Anyone who swam for Duke...

JimRude
September 21st, 2009, 06:08 PM
Anyone who swam for Duke...

Does Duke have a swimming team?

Chris Stevenson
September 21st, 2009, 06:09 PM
Anyone who swam for Duke...

Paul, yours is a common mistake, mistaking snobbery (describing dookie attitudes) and elite performance.

mattson
September 21st, 2009, 06:12 PM
Our own member survey showed that 58% of new swimmers worried that they would be too slow for masters, that number is significantly higher for non-competitive swimmers and triathletes.

That's not surprising. But it doesn't say whether that fear is rightfully earned or not.

That's kind of like the surveys that report a ridiculously high percentage of people in the US who don't believe in the theory of evolution. Besides the fact that the conclusions being reported may not match what was actually being asked, the survey results don't mean that evolution is wrong. It shows that a lot of people are misinformed about the issue.

John C Smith
September 21st, 2009, 06:59 PM
What is the definition of "elitism" or an "elite" in masters swimming?

There are none. It's just masters swimming.

aquageek
September 21st, 2009, 07:08 PM
Does Duke have a swimming team?

Yes, a friend's son swims for them at present.

Dook still sucks, however, in all aspects.

Syd
September 21st, 2009, 07:58 PM
Does Duke have a swimming team?

Isn't Shaq from Duke? And he beat Phelps you know...

mindy
September 21st, 2009, 08:19 PM
Elitism and Masters swimming is an oxymoron.

thewookiee
September 21st, 2009, 08:21 PM
Isn't Shaq from Duke? And he beat Phelps you know...

Please, don't insult the SEC. Shaq is a proud graduate of the LSU Tigers.

Chris Stevenson
September 21st, 2009, 08:38 PM
Isn't Shaq from Duke?

Please! All Duke bball players are whiny little boys. The mind just boggles at the thought of Shaq in their company. My mind begins to unravel at the image of Coach K trying to teach Shaq to flop properly.

slknight
September 21st, 2009, 08:39 PM
Yes, a friend's son swims for them at present.

Dook still sucks, however, in all aspects.

I think my fellow Dook haters will appreciate this article. Check out #2.

http://men.style.com/gq/features/landing?id=content_10779

Of course it pleases me to no end that UVA is also on the list. :agree:

carlos_fernandez
September 21st, 2009, 09:07 PM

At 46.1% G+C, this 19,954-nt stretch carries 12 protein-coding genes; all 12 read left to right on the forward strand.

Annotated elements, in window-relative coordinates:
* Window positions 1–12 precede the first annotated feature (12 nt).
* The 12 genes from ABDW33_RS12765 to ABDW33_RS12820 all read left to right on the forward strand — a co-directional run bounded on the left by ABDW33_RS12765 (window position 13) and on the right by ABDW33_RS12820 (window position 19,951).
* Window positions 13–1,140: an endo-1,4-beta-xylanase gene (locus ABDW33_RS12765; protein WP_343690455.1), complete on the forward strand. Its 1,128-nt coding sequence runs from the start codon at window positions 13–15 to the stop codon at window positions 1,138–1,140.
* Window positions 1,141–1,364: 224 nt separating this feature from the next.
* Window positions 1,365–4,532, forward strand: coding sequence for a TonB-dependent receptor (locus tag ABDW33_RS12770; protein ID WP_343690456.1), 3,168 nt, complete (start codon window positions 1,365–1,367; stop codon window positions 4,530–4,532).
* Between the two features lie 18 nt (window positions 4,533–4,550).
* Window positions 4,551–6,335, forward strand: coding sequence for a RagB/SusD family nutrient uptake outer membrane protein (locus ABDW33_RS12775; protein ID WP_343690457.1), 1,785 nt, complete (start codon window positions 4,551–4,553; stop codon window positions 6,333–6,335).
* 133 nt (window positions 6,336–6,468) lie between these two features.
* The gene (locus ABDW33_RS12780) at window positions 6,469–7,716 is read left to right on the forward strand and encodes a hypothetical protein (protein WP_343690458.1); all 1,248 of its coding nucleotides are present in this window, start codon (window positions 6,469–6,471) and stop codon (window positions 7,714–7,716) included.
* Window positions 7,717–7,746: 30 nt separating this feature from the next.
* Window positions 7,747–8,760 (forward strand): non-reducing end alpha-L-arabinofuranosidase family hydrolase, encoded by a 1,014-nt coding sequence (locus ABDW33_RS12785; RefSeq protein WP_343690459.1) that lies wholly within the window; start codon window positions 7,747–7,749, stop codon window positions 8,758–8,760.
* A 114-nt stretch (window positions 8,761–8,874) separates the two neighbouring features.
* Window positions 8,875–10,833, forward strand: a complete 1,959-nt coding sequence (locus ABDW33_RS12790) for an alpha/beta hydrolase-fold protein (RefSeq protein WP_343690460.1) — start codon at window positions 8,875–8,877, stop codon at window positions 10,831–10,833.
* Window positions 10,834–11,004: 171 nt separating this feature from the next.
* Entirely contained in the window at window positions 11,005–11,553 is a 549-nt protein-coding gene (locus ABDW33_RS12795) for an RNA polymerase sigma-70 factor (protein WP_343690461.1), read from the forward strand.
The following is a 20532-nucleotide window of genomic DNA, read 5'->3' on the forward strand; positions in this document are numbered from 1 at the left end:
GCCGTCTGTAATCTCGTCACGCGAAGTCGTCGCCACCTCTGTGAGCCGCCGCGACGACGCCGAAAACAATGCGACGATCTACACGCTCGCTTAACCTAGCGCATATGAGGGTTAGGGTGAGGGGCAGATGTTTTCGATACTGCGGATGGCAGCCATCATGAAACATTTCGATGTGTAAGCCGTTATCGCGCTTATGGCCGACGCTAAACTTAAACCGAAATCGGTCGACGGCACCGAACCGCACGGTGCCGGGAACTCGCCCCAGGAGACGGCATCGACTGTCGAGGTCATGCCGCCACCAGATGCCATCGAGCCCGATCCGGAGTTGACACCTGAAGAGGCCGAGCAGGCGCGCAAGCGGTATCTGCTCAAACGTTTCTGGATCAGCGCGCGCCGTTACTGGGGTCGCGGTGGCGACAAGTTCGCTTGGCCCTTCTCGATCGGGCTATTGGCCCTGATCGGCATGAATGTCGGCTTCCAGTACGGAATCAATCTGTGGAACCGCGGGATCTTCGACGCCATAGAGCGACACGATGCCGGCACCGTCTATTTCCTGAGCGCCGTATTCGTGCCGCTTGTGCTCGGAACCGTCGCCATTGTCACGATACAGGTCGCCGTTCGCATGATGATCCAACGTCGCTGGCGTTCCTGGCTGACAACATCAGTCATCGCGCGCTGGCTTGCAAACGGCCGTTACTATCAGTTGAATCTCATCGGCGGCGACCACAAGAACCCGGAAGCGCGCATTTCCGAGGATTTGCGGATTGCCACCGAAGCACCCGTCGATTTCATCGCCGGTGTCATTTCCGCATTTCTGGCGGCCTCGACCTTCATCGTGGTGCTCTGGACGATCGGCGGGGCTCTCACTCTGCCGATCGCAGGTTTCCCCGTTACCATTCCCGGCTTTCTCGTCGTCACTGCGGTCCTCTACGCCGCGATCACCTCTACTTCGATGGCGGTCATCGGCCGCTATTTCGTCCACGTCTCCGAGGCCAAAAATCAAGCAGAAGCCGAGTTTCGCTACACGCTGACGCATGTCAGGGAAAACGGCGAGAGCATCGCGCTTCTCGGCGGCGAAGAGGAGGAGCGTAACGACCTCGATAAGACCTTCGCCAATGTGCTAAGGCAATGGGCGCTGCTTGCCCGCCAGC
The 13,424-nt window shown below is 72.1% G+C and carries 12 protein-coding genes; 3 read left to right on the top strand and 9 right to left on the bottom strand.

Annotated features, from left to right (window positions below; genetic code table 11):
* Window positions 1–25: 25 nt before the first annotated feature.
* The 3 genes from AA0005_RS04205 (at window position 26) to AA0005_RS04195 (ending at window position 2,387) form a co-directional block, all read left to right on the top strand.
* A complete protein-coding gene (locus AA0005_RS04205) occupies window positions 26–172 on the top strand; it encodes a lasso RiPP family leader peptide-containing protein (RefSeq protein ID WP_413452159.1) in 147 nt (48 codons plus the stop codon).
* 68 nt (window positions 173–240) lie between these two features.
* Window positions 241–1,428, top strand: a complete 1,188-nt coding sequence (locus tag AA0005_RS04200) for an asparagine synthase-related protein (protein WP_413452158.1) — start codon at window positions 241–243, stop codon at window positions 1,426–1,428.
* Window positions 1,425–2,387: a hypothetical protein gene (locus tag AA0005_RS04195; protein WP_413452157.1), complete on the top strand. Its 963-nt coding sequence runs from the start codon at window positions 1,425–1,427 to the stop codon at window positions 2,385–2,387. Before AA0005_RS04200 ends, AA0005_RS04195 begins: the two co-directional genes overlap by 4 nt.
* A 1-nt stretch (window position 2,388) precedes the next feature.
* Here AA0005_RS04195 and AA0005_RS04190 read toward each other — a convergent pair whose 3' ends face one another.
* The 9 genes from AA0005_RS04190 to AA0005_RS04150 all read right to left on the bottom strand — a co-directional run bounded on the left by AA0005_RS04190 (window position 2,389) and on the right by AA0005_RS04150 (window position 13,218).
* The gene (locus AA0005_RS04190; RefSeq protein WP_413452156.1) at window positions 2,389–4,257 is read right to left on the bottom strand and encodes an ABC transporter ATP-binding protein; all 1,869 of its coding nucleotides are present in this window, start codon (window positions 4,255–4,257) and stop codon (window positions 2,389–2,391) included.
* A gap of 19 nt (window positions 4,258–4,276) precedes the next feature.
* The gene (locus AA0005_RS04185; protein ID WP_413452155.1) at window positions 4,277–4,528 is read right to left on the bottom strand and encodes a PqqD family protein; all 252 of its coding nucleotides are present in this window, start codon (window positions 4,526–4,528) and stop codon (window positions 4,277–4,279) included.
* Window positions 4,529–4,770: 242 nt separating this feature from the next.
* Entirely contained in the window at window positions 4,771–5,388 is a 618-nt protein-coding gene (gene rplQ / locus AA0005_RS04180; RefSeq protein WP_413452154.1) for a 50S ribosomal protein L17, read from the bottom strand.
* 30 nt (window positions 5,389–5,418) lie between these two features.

Between 2000 and 2004, the Curl-Burke Masters Swimming team languished. It was home to between seven and 26 swimmers during that five-year span. At the time, Marcinkowski thought it was flatly ridiculous that his masters group in swimming, a true sport for life, could not attract more athletes in the swim-crazy Greater Washington region.

Yet he understood the club’s reputation for imperious and unwelcoming athletes.
I was in DC btw X-mas and New Years in 2004 or 2005 and wanted to work out. I stayed about 10 minutes from Curl Burke's pool, so I figured I could work out there no problem. I went to website to check up on drop-in swims, and was immediately turned off.

They essentially discouraged drop-ins b/c they were a serious club w/ serious swimmers and the coach needed to be appraised of the exact workout(s) you were going to attend at least one week in advance and your level and your times and...

Overall it just seemed like somebody needed to just chill the **** out over there.

They shouldn't have been surprised by their pathetic numbers.

Kinda bummed they've got their numbers up. I got beat in the 200 breast at Indi by a C-B swimmer. If he hadn't been there, I would have dropped the 400 IM and gone for the number 1, but nooooooo.

Paul Smith
September 22nd, 2009, 11:49 AM
I was in DC btw X-mas and New Years in 2004 or 2005 and wanted to work out. I stayed about 10 minutes from Curl Burke's pool, so I figured I could work out there no problem. I went to website to check up on drop-in swims, and was immediately turned off.

They essentially discouraged drop-ins b/c they were a serious club w/ serious swimmers and the coach needed to be appraised of the exact workout(s) you were going to attend at least one week in advance and your level and your times and...

Overall it just seemed like somebody needed to just chill the **** out over there.

They shouldn't have been surprised by their pathetic numbers.

Kinda bummed they've got their numbers up. I got beat in the 200 breast at Indi by a C-B swimmer. If he hadn't been there, I would have dropped the 400 IM and gone for the number 1, but nooooooo.

I can't speak to this Club's policies but can say now that I'm spending a significant amount of time on "the other side" getting the Mesa team up and running there may be more to it than what the website would leave you to believe.

Again...I don't know the details of Curl-Burke but one major issue in masters is the liability we as coaches/teams incure when someone "drops in". If CB is using the USMS insurance exclusively then they have a pre set format that must be followed to make sure a visitor is covered and it usually is much easier if that is completed before you arive on deck when the coach is trying to get a workout up and running. In case your curious her is how one team does and does it very well: http://www.indyswimfit.com/documents/forms/30daywaiver.pdf

We have taken a slightly different approach at MAC...we are a USMS insured club but we have also taken out a secondary "3rd party" policy that pretty much covers the gaps in the USMS coverage (you will never know till you are sued, however our 3rd party waiver has already been successful in court in another state). For example we can have kids under 18 train with us...something we wanted to do because we are working with the age group team to do a 1-2x a month "family" workout. I know USMS is working on improving its coverage and incorporating some basic certifications for coaches, all of which is a good thing.